Interview with Dirk Braeckman
In an interview for a Belgian weekly a couple of years back Dirk Braeckman (1958) described his work as a journey – he meets someone, spends some time with them, and then either takes a photograph or doesn’t. This receptivity towards the world is present in his images – they transmit the feeling that even though it often doesn’t make sense to conceptualize an experience, that doesn’t mean it’s not possible to say anything about it. “The job of the photographer, in my view, is not to catalogue indisputable fact but to try to be coherent about intuition and hope,” Robert Adams wrote in his classic Beauty in Photography.
Braeckman lives and works in Ghent, Belgium. During the last couple of years he has had solo shows in LE BAL (Paris), De Pont (Tillburg), De Appel (Amsterdam), among other places. He is a guest lecturer at the Royal Academy of Fine Arts in Ghent. Braeckman will represent Belgium in the upcoming 57th Venice Biennale, opening May 13.
Could you tell us a bit about the upcoming Venice Biennale exhibition?
The exhibition in the Belgian pavilion will mainly consist of new monumental photographic pieces on baryta paper; unique prints I create in my dark room, a space that functions as an artist’s studio for me. My recent work is a response to the multitude and speed of images today. Slowness and resistance are core to both the creation process as well as the images themselves. It’s not about photographs that can be duplicated or recognized at a glance. It’s about powerful images that don’t reveal everything and allow their meaning to be shaped in dialogue with the viewer. Quiet moments brewing with action incite the viewer to speculate and create their own potential stories.
Usually we don’t see a lot of photographic work at the Biennale – do you feel there is still a divide between contemporary art and photography?
For me, there is a difference between artists using the medium of photography in their practice, on one side (Arnulf Rainer, Richard Prince, Jan Vercruysse, for instance), and photographers making artworks, on the other side (such as Jeff Wall, Wolfgang Tillmans, Andreas Gursky and Thomas Ruff). These are two different angles. Some people say that in certain countries like Germany or the Netherlands photography is more ‘accepted’ as an artistic medium or even an autonomous discipline, whereas in Belgium it is still considered inferior to other artistic media. I have never thought in terms of countries or even the position of the medium, I just continued to do what I have been doing for 30 years now, making images.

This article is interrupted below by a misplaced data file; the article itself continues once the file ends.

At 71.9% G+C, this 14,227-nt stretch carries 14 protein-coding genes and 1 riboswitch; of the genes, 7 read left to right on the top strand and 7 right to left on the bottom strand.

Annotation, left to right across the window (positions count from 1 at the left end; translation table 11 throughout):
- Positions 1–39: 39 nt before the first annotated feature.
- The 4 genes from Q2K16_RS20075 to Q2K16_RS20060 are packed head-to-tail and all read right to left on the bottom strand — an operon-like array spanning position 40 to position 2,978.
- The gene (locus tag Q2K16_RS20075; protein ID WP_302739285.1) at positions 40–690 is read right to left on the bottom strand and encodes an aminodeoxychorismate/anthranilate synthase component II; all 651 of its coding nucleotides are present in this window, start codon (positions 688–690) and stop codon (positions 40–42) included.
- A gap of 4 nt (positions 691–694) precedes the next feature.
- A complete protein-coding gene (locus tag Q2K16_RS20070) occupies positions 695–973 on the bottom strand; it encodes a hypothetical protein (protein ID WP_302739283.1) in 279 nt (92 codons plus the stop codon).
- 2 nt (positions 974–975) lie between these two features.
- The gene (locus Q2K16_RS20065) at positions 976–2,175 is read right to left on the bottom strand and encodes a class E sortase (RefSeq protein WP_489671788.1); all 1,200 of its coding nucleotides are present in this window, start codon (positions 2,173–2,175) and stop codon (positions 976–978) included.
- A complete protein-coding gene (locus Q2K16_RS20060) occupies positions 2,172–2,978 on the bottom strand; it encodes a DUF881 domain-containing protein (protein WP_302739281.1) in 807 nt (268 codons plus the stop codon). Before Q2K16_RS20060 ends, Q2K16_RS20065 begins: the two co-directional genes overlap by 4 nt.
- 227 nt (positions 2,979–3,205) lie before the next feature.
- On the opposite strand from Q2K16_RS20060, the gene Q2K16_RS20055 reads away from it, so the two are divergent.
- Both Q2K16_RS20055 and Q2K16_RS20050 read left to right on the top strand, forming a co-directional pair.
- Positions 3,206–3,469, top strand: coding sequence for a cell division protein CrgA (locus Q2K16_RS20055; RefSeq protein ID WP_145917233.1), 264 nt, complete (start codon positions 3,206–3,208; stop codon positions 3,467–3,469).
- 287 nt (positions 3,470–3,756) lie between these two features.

You experiment a lot in the darkroom, working with images in a very physical way, and also doing such things as taking pictures of pictures. It would be easy to describe it as, say, an exploration of the medium – thinking about photography visually. Whilst speaking about your own work you often stress that it’s about the ‘experience’ of it. As your work visually is very impelling and feels very intuitive in the way it has been created, I wonder, whether your aim is to also give some sort of conceptual statement regarding the medium of photography, or is it about something else?
I am not at all a conceptual artist, although many interpret my work in this way. It is true that I question the medium of photography and still use it as my tool. Nevertheless, to me it is all about the image, not the idea.
Analogue processes are key to your working method. How do you feel about the future of analogue photography and darkroom printing?
I use analogue photography because that’s the medium that I learned at the academy and I’m trained in it, it became my way of working, my tool – more as a coincidence than anything else. My aim is to create interesting images. I have nothing against digital photography, sometimes when I want to have colour or go large-scale, I opt for digital. But I really enjoy the developing process, it encapsulates my whole artistic approach. I think analogue photography and darkroom printing will become more and more difficult as all the necessary materials are getting more expensive and rare. Perhaps they will stop producing them altogether due to the very low demand. Having said that, there is still noteworthy interest in the analogue technique. Nevertheless, I don’t feel I am dependent on supplies. I will find other resources or work on my own solutions if needed, such as making my own paper, if this proves necessary.